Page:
Posted by: pastortomvabeach | January 16, 2018

Thought for the Week January 21, 2018

Once again this week we are waiting for the potential of snowfall in our area. The weather reports are saying it will not be as bad as the blizzard we experienced two weeks ago, but it’s still snow and we know what that four letter word does in this little coastal area of Virginia. So as we wait, I’ve been thinking.

On Sunday, my colleague, Pastor Doug spoke about the command that Jesus gave us which is to love one another. In his talk, he cited some other references in the Bible that describe what love is like and how it functions. One in particular with which many are familiar is I Corinthians 13:4-7. It goes this way: Love is patient, love is kind. Love does not envy, is not boastful, is not conceited, does not act improperly, is not selfish, is not provoked, and does not keep a record of wrongs. Love finds no joy in unrighteousness but rejoices in the truth. It bears all things, believes all things, hopes all things, endures all things. Love never ends. (Holman Christian Standard Bible)

As he was reading this description, I began to think about what life would be like if we, those of us who are Christians not necessarily the whole world, would actually love others in the ways this verse describes.

What would Christian marriages look like if we were really patient and kind with our spouses? If we refused to act improperly towards them and never approached the relationship with selfish motives, what might happen? If we stopped being easily provoked and erased every record we diligently keep of supposed wrongs against us, how would that make a difference?

The vows we take in marriage seem to say that we are in this for the long haul no matter what. Wouldn’t that mean we would bear whatever comes our way, believe in the good intentions of our spouse, always hope for the best and endure even confusing or hard to explain circumstances? What would it say to the watching world if the divorce rate among Christians was impacted because we actually practiced the kind of actions Paul describes that love does?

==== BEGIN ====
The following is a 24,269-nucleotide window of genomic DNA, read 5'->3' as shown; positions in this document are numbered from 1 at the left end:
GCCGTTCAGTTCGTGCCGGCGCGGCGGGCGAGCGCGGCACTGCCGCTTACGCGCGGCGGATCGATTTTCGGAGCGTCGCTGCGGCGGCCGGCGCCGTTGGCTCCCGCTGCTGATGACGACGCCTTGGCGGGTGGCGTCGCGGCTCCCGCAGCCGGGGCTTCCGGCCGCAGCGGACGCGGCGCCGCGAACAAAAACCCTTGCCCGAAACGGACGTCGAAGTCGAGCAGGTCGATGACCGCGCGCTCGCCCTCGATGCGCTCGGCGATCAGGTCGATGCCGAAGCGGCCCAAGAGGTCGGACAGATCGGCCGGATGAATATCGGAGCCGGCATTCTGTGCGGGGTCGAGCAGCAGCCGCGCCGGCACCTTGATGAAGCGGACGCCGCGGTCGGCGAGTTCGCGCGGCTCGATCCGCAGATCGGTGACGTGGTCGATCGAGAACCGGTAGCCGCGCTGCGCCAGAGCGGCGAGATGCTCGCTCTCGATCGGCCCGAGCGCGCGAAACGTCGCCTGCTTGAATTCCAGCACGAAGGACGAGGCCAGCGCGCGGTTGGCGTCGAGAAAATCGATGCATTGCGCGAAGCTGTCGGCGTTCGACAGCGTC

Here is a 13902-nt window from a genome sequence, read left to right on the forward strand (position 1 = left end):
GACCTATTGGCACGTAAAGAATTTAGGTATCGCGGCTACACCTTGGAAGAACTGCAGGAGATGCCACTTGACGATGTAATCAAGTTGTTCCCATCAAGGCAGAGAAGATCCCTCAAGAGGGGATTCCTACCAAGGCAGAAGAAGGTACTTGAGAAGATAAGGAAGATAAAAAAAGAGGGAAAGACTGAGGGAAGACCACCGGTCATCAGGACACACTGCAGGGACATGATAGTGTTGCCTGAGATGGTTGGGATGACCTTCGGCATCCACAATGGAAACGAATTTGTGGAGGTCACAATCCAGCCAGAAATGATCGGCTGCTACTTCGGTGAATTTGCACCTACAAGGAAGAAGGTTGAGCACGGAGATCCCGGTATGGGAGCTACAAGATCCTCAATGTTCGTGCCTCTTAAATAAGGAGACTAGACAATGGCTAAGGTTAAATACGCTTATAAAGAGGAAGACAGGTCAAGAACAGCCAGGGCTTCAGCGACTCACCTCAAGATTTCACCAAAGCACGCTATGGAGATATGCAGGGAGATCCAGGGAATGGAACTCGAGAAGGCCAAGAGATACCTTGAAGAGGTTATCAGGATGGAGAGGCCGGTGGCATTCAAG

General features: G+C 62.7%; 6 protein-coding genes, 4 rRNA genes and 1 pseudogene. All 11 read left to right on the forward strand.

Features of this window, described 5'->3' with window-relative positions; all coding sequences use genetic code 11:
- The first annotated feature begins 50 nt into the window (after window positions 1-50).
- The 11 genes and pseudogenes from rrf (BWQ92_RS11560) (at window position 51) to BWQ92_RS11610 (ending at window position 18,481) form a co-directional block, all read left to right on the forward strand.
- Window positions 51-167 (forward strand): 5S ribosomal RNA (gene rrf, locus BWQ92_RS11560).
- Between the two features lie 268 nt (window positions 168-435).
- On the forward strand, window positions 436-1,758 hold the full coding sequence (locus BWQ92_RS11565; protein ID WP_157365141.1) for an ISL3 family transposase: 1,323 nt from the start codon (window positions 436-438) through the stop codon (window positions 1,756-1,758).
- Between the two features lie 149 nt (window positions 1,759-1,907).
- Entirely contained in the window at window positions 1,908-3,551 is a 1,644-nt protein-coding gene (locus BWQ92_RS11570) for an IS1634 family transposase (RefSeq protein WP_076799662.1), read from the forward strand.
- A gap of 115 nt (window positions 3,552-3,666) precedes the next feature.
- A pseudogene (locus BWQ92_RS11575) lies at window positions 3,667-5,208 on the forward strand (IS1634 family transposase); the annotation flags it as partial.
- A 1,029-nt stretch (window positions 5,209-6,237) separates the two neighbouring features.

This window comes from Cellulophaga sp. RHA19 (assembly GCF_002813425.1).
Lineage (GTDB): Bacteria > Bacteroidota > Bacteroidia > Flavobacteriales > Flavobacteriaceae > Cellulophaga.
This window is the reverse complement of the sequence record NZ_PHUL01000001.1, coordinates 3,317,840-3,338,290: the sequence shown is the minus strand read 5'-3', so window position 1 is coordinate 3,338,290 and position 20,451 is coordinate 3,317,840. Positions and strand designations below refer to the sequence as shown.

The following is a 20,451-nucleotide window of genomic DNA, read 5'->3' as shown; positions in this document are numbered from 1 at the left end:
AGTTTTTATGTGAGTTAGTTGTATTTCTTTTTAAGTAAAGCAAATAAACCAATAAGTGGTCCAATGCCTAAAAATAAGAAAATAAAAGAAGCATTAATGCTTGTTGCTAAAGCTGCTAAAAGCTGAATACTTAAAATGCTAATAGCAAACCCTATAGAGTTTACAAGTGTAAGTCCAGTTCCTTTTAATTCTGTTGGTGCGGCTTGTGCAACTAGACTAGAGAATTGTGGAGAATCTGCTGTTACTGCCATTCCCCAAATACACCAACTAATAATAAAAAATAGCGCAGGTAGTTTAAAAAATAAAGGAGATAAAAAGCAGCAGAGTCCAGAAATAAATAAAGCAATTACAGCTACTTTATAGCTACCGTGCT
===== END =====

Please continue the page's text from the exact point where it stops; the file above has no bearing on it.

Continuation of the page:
Along with marriage, how might some real actual authentic love actions affect every other relationship we enjoy in life? Relationships in families (siblings, parents and children, extended family); relationships at work; relationships in school; relationships in our neighborhoods and recreational pursuits, and, yes, relationships in the church would surely be different if we, the Christians, in whom the Spirit dwells, who are enabled to love because the One who is love lives in us, loved like we are created to love.

I have been convicted by this thought that I don’t really love my wife all the time like I should love her. I don’t demonstrate love to my colleagues and friends like Jesus would show them love and, if Jesus truly lives in me, like I should be doing. I have asked the Lord to renew the outpouring of love in my heart which He gives through the Holy Spirit (Romans 5:5) so that I can and do really act in love

I figure that if I do my part in loving like Jesus loved (John 15:12), that someone might notice and they might be spurred on to also let God’s love come through them (Hebrews 10:24). And if enough of us can begin to get this right, we might have a powerful impact on the watching world so that Jesus becomes well known wherever we go. If you really think about this it’s a thought worth chewing on.

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